Marine science senior awarded Fulbright Program research grant

Published April 22, 2021
Categories: Academics, Awards, Biology, Marine Science, Research, Student Research
Student holds a baby Gopher Tortoise

Senior Celina Caballos holds a baby gopher tortoise in Boyd Hill Nature Preserve.

Celina Ceballos followed turtles all the way into her dream of studying abroad with a grant from the Fulbright U.S. Student Program.

From childhood summers helping diamondback terrapins safely nest on the Jersey Shore to conducting research on the gopher tortoise population at St. Petersburg’s Boyd Hill Nature Preserve with Assistant Professor of Biology Jeff Goessling, Ph.D., turtle appreciation has been Celina’s guiding light.

“Sea turtles, in particular, are just amazing organisms with supercool migratory patterns and nesting habits,” said the senior marine science student, Delaware native and current Vero Beach, Florida, resident.

After graduation, Celina will travel to Guanaja, Honduras, a bay island near Roatán, to study sea turtles by satellite tracking of postnesting females, validating Nesting Safe technology and nest monitoring, and determining the impacts of sand temperature on hatchling running speed for ProTECTOR Inc., a nonprofit research organization headed by Loma Linda University Professor of Biology Stephen G. Dunbar, Ph.D.

Her Fulbright grant covers round-trip transportation to the host country; funding to cover room, board and incidental expenses based on the cost of living in the host country; predeparture and/or in-country orientations; book and research allowances; midterm enrichment activities; and language study programs.

“I got the email during my creative nonfiction class with [Associate Professor of Creative Writing] K.C. Wolfe, and during a break I raised my hand and told everyone the good news,” Celina recalled. “Everyone clapped for me, and it felt good to feel so supported by my peers.”

The Fulbright U.S. Student Program is the largest U.S. exchange program offering opportunities for students and young professionals to undertake international graduate study, advanced research, university teaching, and primary and secondary school teaching worldwide. In 1945, Senator J. William Fulbright introduced a bill in the United States Congress that called for the use of surplus war property to fund the “promotion of international good will through the exchange of students in the fields of education, culture and science.” More than 400,000 Fulbrighters from the United States and other countries have participated in the Program since its inception in 1946. Currently, the Fulbright Program operates in more than 160 countries around the globe.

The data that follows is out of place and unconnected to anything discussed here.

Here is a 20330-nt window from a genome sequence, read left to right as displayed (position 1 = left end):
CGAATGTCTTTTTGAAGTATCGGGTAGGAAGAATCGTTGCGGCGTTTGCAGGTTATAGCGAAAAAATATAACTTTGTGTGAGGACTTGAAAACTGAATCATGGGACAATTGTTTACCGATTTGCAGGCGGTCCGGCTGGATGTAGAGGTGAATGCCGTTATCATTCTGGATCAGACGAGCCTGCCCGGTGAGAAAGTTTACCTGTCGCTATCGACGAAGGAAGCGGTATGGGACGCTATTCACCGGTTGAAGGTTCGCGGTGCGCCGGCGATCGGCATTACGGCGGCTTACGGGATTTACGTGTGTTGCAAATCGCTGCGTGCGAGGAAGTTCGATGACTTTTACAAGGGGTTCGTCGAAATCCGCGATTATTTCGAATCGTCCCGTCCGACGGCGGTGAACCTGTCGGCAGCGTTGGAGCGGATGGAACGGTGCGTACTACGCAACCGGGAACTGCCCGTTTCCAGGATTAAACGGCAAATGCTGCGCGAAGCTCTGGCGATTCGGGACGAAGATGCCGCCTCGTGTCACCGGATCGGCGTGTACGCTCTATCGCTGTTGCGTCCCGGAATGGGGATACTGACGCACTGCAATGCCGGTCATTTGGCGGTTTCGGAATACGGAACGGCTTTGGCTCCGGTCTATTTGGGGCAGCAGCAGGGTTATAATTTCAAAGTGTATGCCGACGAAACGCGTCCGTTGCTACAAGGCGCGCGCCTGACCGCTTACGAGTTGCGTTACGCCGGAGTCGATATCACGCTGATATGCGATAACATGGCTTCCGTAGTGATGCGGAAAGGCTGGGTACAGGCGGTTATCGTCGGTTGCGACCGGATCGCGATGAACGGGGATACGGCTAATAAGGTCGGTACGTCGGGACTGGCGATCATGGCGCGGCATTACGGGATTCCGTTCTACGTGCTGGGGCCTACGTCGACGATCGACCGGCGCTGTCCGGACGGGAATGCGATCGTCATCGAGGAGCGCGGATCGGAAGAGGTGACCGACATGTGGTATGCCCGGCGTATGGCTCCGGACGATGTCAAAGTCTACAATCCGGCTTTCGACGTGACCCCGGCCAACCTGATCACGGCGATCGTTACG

Celina’s story began after she volunteered for the terrapin monitoring organization as a middle schooler during the busy season on the Jersey Shore. Watching mother turtles try to navigate the perils of traffic and human development to nest really ignited a passion for marine science and conservation in her life.

Her family began the college search her sophomore year of high school and took a trip down to Eckerd College to see what all the fuss was about on the Eckerd website. There on the bulletin board of student achievements in the Galbraith Marine Science Laboratory building was a picture of a senior who had recently been granted a research Fulbright.

“To think that I was standing there being inspired to go to Eckerd and apply for a Fulbright six years ago and that I may now be plastered up there to inspire some 15-year-old is amazing,” Celina said. “Students who are interested in this process should ‘just keep swimming,’ to quote one of my favorite Disney movies. Don’t be afraid to step outside your comfort zone and become well rounded by trying out everything.”

Finding out that Eckerd College was also the home institution of (now retired) Professor of Biology Peter Meylan, Ph.D.,—who, along with his wife, Annie, discovered natal homing—was just icing on the turtle cake.

After arriving on campus, Celina began working with Meylan and Goessling, and still found time to join the choir and dance team and become science editor of The Current, Eckerd College’s student newspaper. She also found a spare moment to win the Barry J. Goldwater Scholarship in 2020.

“It’s one of the reasons it is easy to get out of bed every day. Even though I know I have a busy schedule, I also know that I am getting to do everything I love: writing, singing, dancing, turtle research. I get to do it all,” she explained.

With postgraduate plans firmly in place, Celina’s next step is defending her thesis and making time for her newest passion, wakeboarding.